Altimeter Setting: 30.07 inches Hg
Temperature/Dew Point: 33°C / 22°C
Precipitation and Obscuration: No Obscuration; No Precipitation
Departure Point: Lakeland, FL (LAL)
Type of Flight Plan Filed: VFR
Destination: Key West, FL (EYW)
Type of Clearance: None
Departure Time: 15:00 Local 
Type of Airspace:

Airport Information

Airport: LAKELAND LINDER INTL LAL
Runway Surface Type:
Airport Elevation: 142 ft msl
Runway Surface Condition:
Runway Used: 
IFR Approach: None
Runway Length/Width:
VFR Approach/Landing: None

Wreckage and Impact Information

Crew Injuries: 1 None 
Aircraft Damage: Substantial
Passenger Injuries: 1 None 
Aircraft Fire: None
Ground Injuries: N/A 
Aircraft Explosion: None
Total Injuries: 2 None
Latitude, Longitude: 27.987499,-82.01889 (est)

Air Tractor Inc AT-401, N9190Q: Accident occurred July 27, 2020 in Burlington, Kit Carson County, Colorado




This is preliminary information, subject to change, and may contain errors. Any errors in this report will be corrected when the final report has been completed.

Additional Participating Entity: 
Federal Aviation Administration / Flight Standards District Office; Denver, Colorado

Investigation Docket - National Transportation Safety Board:


Location: Burlington, CO
Number: CEN20CA311
Date & Time: July 27, 2020, 11:08 Local 
Registration: N9190Q
Aircraft: Air Tractor AT 401
Injuries: N/A
Flight Conducted Under: Part 137: Agricultural

Aircraft and Owner/Operator Information

Aircraft Make: Air Tractor
Registration: N9190Q
Model/Series: AT 401 Undesignated 
Aircraft Category:
Amateur Built: No
Operator:
Operating Certificate(s) Held:
Operator Designator Code:

Meteorological Information and Flight Plan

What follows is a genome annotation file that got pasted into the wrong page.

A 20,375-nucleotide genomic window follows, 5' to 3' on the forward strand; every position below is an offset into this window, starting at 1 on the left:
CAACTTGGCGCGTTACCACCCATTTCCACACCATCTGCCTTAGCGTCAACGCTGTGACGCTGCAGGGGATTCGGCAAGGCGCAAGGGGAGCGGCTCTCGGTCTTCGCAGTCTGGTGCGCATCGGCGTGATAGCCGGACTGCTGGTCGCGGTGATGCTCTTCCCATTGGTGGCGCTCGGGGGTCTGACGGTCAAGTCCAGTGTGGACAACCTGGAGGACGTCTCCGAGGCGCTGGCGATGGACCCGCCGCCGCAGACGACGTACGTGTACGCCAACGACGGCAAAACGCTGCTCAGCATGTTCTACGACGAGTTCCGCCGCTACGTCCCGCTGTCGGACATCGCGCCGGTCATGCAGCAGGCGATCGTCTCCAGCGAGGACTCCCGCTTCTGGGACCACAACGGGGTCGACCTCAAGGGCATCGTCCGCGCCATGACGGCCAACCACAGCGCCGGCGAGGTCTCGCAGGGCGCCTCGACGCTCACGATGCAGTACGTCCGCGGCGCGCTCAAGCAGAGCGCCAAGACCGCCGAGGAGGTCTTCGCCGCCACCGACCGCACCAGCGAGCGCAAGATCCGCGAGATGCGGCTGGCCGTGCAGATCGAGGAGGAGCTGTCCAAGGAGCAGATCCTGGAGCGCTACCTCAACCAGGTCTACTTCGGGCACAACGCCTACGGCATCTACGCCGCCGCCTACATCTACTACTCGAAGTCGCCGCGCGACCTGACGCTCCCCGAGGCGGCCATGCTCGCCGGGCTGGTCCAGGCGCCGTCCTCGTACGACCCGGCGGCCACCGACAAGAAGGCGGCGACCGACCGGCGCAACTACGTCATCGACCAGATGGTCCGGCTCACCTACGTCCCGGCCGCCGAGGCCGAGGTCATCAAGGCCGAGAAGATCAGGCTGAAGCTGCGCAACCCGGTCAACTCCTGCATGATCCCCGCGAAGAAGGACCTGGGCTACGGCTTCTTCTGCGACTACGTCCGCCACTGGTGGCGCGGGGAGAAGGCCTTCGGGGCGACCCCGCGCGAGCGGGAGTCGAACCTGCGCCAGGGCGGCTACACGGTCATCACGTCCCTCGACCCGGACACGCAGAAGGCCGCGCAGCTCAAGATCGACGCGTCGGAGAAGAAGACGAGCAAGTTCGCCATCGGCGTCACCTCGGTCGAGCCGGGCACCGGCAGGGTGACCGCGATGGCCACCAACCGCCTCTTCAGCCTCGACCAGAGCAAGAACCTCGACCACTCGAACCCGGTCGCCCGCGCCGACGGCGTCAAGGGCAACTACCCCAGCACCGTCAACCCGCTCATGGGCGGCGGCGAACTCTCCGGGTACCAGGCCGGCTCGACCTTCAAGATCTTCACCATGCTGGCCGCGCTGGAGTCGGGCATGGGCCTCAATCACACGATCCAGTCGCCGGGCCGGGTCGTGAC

Conditions at Accident Site: 
Condition of Light:
Observation Facility, Elevation: 
Observation Time:
Distance from Accident Site:
Temperature/Dew Point:
Lowest Cloud Condition: 
Wind Speed/Gusts, Direction: / ,
Lowest Ceiling: 
Visibility:
Altimeter Setting: 
Type of Flight Plan Filed:
Departure Point: 
Destination:

Wreckage and Impact Information

Crew Injuries:
Aircraft Damage: Substantial
Passenger Injuries:
Aircraft Fire:
Ground Injuries: N/A 
Aircraft Explosion:
Total Injuries: N/A
Latitude, Longitude: 39.300971,-102.270538 (est)

Quest Kodiak 100, N856TC: Accident occurred July 28, 2020 in Hunts Point, King County, Washington





This is preliminary information, subject to change, and may contain errors. Any errors in this report will be corrected when the final report has been completed.

Additional Participating Entity: 
Federal Aviation Administration / Flight Standards District Office; Seattle, Washington

Investigation Docket - National Transportation Safety Board:

CLY Aviation LLC


Location: Hunts Point, WA
Accident Number: WPR20CA243
Date & Time: July 28, 2020, 07:45 Local 
Registration: N856TC
Aircraft: Quest KODIAC 100 
Injuries: N/A
Flight Conducted Under: Part 91: General aviation - Personal

Aircraft and Owner/Operator Information

Aircraft Make: Quest 
Registration: N856TC
Model/Series: KODIAC 100 
No Series Aircraft Category:
Amateur Built: No
Operator: On file 
Operating Certificate(s) Held: None
Operator Designator Code:

Meteorological Information and Flight Plan

Conditions at Accident Site:
Condition of Light:
Observation Facility, Elevation: 
Observation Time:
Distance from Accident Site: 
Temperature/Dew Point:
Lowest Cloud Condition: 
Wind Speed/Gusts, Direction: / ,
Lowest Ceiling: Visibility:
Altimeter Setting:
Type of Flight Plan Filed:
Departure Point: 
Destination:

Wreckage and Impact Information

Crew Injuries: 
Aircraft Damage:
Passenger Injuries:
Aircraft Fire:
Ground Injuries: N/A
Aircraft Explosion:
Total Injuries: N/A
Latitude, Longitude: 47.6095,-122.209159 (est)